-  Mathematics A statement, usually an equation, that one thing equals another.

Equal: (adj)

- of the same measure, quantity, amount, or number as another
- regarding or affecting all objects in the same way
- capable of meeting the requirements of a situation or a task
- not showing variation in appearance, structure, or proportion


What the definition of these two words shows me is that the idea of equality of two beings with completely separate genetic traits, though of the same species; is scientifically impossible.

To assume complete similarity in quantification of a human male to a human female requires so many concessions it is unlikely have any intellectual merit. Genetic anomalies occur in all creatures to permit a bit of leeway between the two averages. In general, those anomalies cancel each other out against the average, leaving the "norm" to be (as far as humans are concerned) a dominate male and a passive aggressive female.

Regardless; the point must be made that equality is, or can be likened to, a pipe dream of society. Without hierarchies, a consumerist society ceases to function. Actual equality requires every person to be capable of, and allowed to achieve the highest possible outcome of all scenarios. This means that EVERYONE must be capable to achieve the top score on every test, everyone must be allowed to apply for and be hired to perform every job, no human may be excluded from the pot in reference to anything and everything, or all must be excluded.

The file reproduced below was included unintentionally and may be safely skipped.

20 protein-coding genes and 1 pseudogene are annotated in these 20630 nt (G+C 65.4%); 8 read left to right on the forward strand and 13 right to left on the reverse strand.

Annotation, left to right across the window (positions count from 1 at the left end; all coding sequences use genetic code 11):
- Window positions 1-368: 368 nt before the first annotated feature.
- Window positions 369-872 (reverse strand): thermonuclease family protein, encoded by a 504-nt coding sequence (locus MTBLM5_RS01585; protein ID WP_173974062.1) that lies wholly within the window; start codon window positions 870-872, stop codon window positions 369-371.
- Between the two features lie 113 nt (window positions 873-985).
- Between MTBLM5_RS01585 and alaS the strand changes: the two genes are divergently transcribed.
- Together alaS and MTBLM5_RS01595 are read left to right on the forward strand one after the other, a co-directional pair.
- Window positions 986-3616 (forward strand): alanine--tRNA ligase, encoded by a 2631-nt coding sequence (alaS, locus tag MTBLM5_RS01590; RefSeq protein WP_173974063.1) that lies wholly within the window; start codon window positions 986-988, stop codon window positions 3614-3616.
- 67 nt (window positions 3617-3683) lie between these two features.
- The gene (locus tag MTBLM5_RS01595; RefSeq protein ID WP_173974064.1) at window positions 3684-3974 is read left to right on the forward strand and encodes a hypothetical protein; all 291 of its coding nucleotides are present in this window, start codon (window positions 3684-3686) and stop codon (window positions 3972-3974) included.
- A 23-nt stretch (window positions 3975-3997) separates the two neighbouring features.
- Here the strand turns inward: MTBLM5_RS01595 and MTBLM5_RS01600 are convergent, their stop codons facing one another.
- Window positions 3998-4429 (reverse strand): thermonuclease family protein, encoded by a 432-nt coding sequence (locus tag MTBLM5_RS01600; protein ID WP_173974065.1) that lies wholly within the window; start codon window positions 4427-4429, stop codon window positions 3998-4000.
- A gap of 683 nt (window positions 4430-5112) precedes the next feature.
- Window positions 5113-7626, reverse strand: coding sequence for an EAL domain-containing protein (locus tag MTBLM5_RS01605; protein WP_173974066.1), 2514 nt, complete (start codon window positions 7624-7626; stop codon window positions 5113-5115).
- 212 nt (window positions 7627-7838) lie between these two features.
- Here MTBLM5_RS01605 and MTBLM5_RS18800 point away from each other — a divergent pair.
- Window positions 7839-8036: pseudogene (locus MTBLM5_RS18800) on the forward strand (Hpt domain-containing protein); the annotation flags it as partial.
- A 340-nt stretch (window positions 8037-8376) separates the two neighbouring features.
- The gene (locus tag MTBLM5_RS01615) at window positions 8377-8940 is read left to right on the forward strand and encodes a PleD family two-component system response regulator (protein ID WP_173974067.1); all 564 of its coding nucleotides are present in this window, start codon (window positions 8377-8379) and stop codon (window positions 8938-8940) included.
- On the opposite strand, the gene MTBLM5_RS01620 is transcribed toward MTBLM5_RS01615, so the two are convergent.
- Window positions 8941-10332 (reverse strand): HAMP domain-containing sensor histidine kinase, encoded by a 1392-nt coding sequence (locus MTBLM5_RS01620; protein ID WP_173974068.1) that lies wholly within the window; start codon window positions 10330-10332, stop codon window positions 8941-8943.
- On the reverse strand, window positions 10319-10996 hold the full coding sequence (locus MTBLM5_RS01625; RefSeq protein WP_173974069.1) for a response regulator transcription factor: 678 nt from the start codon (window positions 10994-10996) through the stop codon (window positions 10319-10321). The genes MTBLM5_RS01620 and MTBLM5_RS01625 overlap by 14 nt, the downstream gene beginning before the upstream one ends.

Class-ism is an imperfect societal model, it requires that there must intrinsically be some peoples who leave below human comfort, societal comfort and well below their means, in order for people to live within and above them. The ying to the economical yang. However, I would argue that Communism too, has its own imperfections, namely regulation and the survivalist and aggressive nature of all human beings to preserve ones self. In a society without social ladders and hierarchies, who governs and delegates? Who monitors and regulates education to ensure all peoples are qualified for any job?

The only way to ensure exact equality would be if we were to create robots that did EVERYTHING, maintained by other robots that required no maintenance or were maintained by other robots of the same style, allowing humans to have no job, no need for income and no desire. Only without the desire and drive to achieve more do we cease the drive for equality. Complete equality if impossible because it is against human nature to remain at the same level as all others. We naturally desire some edge against the competition.